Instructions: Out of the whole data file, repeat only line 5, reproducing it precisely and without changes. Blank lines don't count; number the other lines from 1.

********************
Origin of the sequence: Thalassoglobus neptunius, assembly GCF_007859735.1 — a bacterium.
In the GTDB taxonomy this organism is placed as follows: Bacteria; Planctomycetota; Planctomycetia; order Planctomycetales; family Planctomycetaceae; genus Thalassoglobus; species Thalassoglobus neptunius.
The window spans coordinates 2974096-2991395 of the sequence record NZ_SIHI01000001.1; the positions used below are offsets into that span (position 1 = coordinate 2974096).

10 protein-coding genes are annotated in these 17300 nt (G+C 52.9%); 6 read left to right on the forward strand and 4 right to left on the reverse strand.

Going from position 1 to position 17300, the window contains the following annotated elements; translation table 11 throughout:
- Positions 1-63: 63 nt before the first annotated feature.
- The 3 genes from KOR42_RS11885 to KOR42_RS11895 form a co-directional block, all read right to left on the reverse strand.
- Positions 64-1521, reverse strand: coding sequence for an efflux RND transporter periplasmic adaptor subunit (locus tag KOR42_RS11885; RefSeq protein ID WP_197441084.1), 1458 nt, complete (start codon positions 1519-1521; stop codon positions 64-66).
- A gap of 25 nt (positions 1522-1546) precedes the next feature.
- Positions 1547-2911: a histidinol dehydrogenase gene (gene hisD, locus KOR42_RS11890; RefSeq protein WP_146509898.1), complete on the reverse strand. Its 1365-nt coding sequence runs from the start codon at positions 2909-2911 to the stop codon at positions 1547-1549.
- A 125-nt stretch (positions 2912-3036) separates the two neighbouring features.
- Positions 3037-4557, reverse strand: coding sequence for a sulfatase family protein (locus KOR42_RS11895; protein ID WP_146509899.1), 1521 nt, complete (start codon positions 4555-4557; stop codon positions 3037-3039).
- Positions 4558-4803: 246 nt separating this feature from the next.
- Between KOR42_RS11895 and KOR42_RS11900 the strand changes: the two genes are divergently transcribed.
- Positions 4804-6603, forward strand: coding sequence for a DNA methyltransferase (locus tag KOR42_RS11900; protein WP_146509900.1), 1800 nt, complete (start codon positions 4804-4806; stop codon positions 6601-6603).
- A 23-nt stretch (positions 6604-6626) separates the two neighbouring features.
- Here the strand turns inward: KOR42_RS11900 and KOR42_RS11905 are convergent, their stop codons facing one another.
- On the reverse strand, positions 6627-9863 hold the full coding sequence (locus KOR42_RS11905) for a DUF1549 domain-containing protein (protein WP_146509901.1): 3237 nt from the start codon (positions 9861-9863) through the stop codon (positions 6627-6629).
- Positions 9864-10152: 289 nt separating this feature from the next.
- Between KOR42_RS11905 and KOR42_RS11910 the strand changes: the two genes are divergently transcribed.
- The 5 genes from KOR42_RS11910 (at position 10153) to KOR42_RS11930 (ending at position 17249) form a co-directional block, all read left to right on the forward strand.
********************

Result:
Going from position 1 to position 17300, the window contains the following annotated elements; translation table 11 throughout: